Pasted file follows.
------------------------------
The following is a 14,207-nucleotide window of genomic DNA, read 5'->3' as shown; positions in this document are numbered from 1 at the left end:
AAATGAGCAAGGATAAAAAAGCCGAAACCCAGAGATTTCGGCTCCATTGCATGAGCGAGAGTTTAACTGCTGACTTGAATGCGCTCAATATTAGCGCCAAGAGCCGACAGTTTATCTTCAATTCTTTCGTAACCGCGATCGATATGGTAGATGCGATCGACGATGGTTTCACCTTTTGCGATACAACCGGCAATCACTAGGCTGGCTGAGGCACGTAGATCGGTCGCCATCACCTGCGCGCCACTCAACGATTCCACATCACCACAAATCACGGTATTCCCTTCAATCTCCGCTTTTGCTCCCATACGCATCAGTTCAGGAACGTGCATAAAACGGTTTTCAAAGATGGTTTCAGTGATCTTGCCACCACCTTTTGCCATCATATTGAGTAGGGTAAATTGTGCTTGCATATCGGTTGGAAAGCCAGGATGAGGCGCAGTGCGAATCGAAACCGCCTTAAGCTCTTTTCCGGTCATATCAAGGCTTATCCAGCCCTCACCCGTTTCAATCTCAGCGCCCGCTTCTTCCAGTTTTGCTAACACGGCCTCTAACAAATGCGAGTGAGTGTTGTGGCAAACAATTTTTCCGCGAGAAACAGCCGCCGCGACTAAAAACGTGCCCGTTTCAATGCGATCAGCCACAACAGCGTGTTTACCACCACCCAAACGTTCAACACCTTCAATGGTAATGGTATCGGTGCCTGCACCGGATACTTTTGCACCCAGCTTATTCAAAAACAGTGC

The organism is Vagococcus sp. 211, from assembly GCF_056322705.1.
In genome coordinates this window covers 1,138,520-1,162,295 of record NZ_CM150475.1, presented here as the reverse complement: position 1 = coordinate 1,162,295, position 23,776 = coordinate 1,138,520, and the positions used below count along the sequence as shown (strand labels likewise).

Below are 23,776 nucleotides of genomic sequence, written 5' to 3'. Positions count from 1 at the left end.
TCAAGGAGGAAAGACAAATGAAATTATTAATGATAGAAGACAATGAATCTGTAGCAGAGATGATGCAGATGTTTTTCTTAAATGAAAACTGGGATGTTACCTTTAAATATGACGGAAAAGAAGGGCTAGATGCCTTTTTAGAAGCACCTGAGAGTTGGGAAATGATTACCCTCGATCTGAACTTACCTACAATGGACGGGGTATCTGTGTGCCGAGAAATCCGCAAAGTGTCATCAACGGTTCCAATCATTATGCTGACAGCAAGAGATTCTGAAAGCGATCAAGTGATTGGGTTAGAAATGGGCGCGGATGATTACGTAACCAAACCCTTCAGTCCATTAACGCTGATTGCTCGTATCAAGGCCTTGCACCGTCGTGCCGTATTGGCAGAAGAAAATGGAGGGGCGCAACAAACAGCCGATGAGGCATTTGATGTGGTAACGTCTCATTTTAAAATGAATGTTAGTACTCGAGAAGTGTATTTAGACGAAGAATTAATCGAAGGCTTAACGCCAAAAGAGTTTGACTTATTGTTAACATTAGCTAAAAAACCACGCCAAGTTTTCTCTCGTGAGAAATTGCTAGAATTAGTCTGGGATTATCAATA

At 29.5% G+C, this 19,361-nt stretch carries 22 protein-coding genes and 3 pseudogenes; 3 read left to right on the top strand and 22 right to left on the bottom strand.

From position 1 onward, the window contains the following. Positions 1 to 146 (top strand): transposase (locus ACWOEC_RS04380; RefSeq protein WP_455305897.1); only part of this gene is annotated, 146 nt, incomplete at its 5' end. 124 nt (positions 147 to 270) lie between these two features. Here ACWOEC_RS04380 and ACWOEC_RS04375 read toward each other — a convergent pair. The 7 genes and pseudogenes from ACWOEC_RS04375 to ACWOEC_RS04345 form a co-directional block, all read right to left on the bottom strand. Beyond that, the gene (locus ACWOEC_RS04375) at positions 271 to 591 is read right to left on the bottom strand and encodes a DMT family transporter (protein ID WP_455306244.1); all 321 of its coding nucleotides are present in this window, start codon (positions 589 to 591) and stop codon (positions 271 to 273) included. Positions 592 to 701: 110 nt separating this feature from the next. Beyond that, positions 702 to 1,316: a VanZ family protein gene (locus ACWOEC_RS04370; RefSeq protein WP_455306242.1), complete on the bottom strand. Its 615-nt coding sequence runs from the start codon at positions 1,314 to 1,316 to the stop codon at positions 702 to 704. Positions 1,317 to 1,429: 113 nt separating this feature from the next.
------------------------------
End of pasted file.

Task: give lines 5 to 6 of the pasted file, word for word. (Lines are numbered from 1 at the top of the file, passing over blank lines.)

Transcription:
Below are 23,776 nucleotides of genomic sequence, written 5' to 3'. Positions count from 1 at the left end.
TCAAGGAGGAAAGACAAATGAAATTATTAATGATAGAAGACAATGAATCTGTAGCAGAGATGATGCAGATGTTTTTCTTAAATGAAAACTGGGATGTTACCTTTAAATATGACGGAAAAGAAGGGCTAGATGCCTTTTTAGAAGCACCTGAGAGTTGGGAAATGATTACCCTCGATCTGAACTTACCTACAATGGACGGGGTATCTGTGTGCCGAGAAATCCGCAAAGTGTCATCAACGGTTCCAATCATTATGCTGACAGCAAGAGATTCTGAAAGCGATCAAGTGATTGGGTTAGAAATGGGCGCGGATGATTACGTAACCAAACCCTTCAGTCCATTAACGCTGATTGCTCGTATCAAGGCCTTGCACCGTCGTGCCGTATTGGCAGAAGAAAATGGAGGGGCGCAACAAACAGCCGATGAGGCATTTGATGTGGTAACGTCTCATTTTAAAATGAATGTTAGTACTCGAGAAGTGTATTTAGACGAAGAATTAATCGAAGGCTTAACGCCAAAAGAGTTTGACTTATTGTTAACATTAGCTAAAAAACCACGCCAAGTTTTCTCTCGTGAGAAATTGCTAGAATTAGTCTGGGATTATCAATA